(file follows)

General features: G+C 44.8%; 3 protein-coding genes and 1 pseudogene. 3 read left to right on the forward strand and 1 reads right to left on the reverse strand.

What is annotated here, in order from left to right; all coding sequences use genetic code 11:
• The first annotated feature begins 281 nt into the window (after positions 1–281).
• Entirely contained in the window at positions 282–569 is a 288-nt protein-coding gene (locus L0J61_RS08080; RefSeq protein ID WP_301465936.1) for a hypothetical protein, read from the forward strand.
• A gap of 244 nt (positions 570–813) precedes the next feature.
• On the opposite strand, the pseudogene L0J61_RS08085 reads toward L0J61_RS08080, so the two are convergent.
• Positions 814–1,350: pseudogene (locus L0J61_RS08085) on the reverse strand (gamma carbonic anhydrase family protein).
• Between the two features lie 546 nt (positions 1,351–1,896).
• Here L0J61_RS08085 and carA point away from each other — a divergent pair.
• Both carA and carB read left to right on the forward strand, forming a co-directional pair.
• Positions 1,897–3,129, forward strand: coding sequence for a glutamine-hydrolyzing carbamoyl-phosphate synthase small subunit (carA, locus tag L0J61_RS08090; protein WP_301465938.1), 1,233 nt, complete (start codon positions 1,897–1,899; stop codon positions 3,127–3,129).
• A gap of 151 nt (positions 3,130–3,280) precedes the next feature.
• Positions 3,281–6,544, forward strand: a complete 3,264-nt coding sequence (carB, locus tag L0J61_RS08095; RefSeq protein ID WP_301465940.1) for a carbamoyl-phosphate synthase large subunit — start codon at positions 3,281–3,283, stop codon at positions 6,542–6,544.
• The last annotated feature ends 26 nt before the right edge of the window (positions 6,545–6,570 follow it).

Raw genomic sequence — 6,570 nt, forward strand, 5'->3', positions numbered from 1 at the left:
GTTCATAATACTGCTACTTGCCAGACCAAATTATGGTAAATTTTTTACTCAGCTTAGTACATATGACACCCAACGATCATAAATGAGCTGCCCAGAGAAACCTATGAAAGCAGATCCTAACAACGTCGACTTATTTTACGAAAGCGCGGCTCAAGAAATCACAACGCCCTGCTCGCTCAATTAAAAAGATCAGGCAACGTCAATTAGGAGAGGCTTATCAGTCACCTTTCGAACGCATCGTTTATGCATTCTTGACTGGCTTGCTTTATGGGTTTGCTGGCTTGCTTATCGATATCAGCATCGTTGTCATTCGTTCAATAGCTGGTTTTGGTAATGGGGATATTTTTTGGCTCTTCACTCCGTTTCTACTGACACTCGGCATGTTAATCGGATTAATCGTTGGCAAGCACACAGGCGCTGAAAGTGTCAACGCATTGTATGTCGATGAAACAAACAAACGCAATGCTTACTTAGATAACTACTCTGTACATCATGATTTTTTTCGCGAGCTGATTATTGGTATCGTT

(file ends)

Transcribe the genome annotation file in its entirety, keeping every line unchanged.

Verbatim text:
General features: G+C 44.8%; 3 protein-coding genes and 1 pseudogene. 3 read left to right on the forward strand and 1 reads right to left on the reverse strand.

What is annotated here, in order from left to right; all coding sequences use genetic code 11:
• The first annotated feature begins 281 nt into the window (after positions 1–281).
• Entirely contained in the window at positions 282–569 is a 288-nt protein-coding gene (locus L0J61_RS08080; RefSeq protein ID WP_301465936.1) for a hypothetical protein, read from the forward strand.
• A gap of 244 nt (positions 570–813) precedes the next feature.
• On the opposite strand, the pseudogene L0J61_RS08085 reads toward L0J61_RS08080, so the two are convergent.
• Positions 814–1,350: pseudogene (locus L0J61_RS08085) on the reverse strand (gamma carbonic anhydrase family protein).
• Between the two features lie 546 nt (positions 1,351–1,896).
• Here L0J61_RS08085 and carA point away from each other — a divergent pair.
• Both carA and carB read left to right on the forward strand, forming a co-directional pair.
• Positions 1,897–3,129, forward strand: coding sequence for a glutamine-hydrolyzing carbamoyl-phosphate synthase small subunit (carA, locus tag L0J61_RS08090; protein WP_301465938.1), 1,233 nt, complete (start codon positions 1,897–1,899; stop codon positions 3,127–3,129).
• A gap of 151 nt (positions 3,130–3,280) precedes the next feature.
• Positions 3,281–6,544, forward strand: a complete 3,264-nt coding sequence (carB, locus tag L0J61_RS08095; RefSeq protein ID WP_301465940.1) for a carbamoyl-phosphate synthase large subunit — start codon at positions 3,281–3,283, stop codon at positions 6,542–6,544.
• The last annotated feature ends 26 nt before the right edge of the window (positions 6,545–6,570 follow it).

Raw genomic sequence — 6,570 nt, forward strand, 5'->3', positions numbered from 1 at the left:
GTTCATAATACTGCTACTTGCCAGACCAAATTATGGTAAATTTTTTACTCAGCTTAGTACATATGACACCCAACGATCATAAATGAGCTGCCCAGAGAAACCTATGAAAGCAGATCCTAACAACGTCGACTTATTTTACGAAAGCGCGGCTCAAGAAATCACAACGCCCTGCTCGCTCAATTAAAAAGATCAGGCAACGTCAATTAGGAGAGGCTTATCAGTCACCTTTCGAACGCATCGTTTATGCATTCTTGACTGGCTTGCTTTATGGGTTTGCTGGCTTGCTTATCGATATCAGCATCGTTGTCATTCGTTCAATAGCTGGTTTTGGTAATGGGGATATTTTTTGGCTCTTCACTCCGTTTCTACTGACACTCGGCATGTTAATCGGATTAATCGTTGGCAAGCACACAGGCGCTGAAAGTGTCAACGCATTGTATGTCGATGAAACAAACAAACGCAATGCTTACTTAGATAACTACTCTGTACATCATGATTTTTTTCGCGAGCTGATTATTGGTATCGTT